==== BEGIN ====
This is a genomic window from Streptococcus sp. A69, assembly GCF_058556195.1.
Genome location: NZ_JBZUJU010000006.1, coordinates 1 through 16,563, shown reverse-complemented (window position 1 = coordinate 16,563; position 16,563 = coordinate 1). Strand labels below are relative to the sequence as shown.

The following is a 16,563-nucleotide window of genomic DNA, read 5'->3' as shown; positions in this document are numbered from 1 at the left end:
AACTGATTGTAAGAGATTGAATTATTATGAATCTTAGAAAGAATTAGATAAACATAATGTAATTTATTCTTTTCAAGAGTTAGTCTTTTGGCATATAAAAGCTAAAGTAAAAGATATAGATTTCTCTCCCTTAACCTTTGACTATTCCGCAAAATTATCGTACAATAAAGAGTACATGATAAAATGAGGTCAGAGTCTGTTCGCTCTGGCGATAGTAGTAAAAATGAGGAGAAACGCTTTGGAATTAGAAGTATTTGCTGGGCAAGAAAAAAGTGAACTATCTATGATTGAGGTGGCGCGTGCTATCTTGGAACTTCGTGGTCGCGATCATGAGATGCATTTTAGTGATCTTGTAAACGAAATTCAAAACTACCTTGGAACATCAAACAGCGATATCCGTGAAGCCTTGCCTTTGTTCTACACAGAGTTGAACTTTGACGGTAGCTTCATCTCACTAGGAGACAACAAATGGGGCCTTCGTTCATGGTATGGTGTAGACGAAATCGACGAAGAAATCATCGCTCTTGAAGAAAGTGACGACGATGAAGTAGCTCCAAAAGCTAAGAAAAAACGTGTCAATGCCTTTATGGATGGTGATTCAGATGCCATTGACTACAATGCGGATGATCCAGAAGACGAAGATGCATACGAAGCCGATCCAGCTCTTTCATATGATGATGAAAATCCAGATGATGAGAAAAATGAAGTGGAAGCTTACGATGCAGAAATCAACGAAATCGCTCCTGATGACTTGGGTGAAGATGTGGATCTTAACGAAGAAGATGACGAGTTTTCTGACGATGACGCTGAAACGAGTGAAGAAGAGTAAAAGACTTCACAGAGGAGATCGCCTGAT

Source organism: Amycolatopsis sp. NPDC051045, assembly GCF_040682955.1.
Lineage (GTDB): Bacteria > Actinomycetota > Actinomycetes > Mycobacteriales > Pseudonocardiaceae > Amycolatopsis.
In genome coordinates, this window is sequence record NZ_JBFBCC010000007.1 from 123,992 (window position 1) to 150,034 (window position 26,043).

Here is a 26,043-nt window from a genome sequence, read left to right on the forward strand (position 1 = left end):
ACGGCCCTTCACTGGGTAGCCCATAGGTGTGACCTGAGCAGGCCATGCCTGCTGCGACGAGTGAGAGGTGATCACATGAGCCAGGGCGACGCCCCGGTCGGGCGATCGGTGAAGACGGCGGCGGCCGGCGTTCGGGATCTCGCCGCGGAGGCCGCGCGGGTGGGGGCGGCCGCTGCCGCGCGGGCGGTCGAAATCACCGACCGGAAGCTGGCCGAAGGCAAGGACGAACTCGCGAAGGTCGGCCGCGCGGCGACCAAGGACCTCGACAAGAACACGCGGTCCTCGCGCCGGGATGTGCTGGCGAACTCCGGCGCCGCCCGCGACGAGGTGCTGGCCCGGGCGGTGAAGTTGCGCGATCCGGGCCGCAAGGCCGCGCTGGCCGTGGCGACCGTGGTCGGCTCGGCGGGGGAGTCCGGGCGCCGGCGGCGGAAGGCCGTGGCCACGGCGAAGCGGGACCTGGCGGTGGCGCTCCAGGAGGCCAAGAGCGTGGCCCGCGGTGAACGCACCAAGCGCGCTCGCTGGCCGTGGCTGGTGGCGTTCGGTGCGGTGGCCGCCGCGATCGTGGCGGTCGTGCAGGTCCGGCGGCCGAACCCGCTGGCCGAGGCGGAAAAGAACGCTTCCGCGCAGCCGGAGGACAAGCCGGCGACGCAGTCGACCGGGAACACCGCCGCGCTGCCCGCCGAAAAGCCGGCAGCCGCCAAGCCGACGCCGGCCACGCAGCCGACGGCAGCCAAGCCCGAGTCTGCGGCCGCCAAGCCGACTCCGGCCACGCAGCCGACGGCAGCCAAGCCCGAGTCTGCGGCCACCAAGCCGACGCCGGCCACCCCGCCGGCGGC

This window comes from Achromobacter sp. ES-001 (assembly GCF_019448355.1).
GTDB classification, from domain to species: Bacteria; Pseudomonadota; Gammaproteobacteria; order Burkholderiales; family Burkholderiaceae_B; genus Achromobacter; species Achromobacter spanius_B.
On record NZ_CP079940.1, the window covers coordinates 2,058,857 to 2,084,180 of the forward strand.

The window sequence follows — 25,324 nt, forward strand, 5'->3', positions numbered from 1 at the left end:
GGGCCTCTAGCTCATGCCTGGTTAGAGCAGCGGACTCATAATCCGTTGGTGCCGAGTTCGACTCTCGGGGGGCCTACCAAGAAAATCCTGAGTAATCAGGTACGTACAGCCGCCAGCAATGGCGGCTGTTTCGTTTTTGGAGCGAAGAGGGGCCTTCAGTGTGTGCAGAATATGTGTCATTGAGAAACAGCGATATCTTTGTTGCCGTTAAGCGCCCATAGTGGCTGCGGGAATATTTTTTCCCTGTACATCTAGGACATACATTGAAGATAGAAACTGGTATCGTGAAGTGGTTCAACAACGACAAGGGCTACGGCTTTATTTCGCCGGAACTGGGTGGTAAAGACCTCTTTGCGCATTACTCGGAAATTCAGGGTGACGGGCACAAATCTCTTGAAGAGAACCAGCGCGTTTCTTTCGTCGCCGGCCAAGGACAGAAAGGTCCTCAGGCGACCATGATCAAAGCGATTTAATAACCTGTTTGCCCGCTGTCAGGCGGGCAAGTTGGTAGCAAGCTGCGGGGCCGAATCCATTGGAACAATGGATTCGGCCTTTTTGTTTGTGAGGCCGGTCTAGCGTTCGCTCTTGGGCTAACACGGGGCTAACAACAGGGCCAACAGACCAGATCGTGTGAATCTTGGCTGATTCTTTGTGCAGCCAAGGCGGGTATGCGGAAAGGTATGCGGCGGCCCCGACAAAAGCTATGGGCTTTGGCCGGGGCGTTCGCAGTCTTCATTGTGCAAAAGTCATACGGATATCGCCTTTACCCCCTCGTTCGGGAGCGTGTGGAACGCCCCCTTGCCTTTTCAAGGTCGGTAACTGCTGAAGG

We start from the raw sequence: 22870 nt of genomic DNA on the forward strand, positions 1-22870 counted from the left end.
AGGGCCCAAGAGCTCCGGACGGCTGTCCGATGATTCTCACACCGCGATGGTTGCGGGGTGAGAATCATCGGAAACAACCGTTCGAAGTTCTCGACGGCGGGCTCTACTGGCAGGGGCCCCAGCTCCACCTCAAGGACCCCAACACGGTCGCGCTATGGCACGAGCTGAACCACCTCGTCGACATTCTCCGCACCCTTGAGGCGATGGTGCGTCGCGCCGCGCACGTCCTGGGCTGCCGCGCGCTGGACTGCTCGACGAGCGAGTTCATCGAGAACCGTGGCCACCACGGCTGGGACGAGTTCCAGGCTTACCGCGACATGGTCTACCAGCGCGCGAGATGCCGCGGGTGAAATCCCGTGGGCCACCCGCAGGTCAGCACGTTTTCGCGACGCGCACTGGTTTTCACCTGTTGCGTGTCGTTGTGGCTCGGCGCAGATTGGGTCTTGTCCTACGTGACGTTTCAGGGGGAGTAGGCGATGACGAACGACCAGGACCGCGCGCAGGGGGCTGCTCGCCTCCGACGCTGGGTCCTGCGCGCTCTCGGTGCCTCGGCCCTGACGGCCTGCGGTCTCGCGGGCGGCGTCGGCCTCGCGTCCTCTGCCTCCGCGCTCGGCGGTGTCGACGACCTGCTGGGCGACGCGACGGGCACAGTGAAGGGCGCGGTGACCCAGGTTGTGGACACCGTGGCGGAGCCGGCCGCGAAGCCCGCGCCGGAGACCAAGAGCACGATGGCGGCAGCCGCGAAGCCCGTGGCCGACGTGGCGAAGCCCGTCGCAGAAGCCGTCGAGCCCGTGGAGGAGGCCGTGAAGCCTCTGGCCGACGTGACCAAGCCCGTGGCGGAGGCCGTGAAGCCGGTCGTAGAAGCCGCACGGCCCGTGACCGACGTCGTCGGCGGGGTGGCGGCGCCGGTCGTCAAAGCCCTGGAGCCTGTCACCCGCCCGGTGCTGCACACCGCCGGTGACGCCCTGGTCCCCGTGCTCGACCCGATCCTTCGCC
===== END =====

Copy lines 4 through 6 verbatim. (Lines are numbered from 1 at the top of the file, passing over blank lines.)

AACTGATTGTAAGAGATTGAATTATTATGAATCTTAGAAAGAATTAGATAAACATAATGTAATTTATTCTTTTCAAGAGTTAGTCTTTTGGCATATAAAAGCTAAAGTAAAAGATATAGATTTCTCTCCCTTAACCTTTGACTATTCCGCAAAATTATCGTACAATAAAGAGTACATGATAAAATGAGGTCAGAGTCTGTTCGCTCTGGCGATAGTAGTAAAAATGAGGAGAAACGCTTTGGAATTAGAAGTATTTGCTGGGCAAGAAAAAAGTGAACTATCTATGATTGAGGTGGCGCGTGCTATCTTGGAACTTCGTGGTCGCGATCATGAGATGCATTTTAGTGATCTTGTAAACGAAATTCAAAACTACCTTGGAACATCAAACAGCGATATCCGTGAAGCCTTGCCTTTGTTCTACACAGAGTTGAACTTTGACGGTAGCTTCATCTCACTAGGAGACAACAAATGGGGCCTTCGTTCATGGTATGGTGTAGACGAAATCGACGAAGAAATCATCGCTCTTGAAGAAAGTGACGACGATGAAGTAGCTCCAAAAGCTAAGAAAAAACGTGTCAATGCCTTTATGGATGGTGATTCAGATGCCATTGACTACAATGCGGATGATCCAGAAGACGAAGATGCATACGAAGCCGATCCAGCTCTTTCATATGATGATGAAAATCCAGATGATGAGAAAAATGAAGTGGAAGCTTACGATGCAGAAATCAACGAAATCGCTCCTGATGACTTGGGTGAAGATGTGGATCTTAACGAAGAAGATGACGAGTTTTCTGACGATGACGCTGAAACGAGTGAAGAAGAGTAAAAGACTTCACAGAGGAGATCGCCTGAT

Source organism: Amycolatopsis sp. NPDC051045, assembly GCF_040682955.1.
Lineage (GTDB): Bacteria > Actinomycetota > Actinomycetes > Mycobacteriales > Pseudonocardiaceae > Amycolatopsis.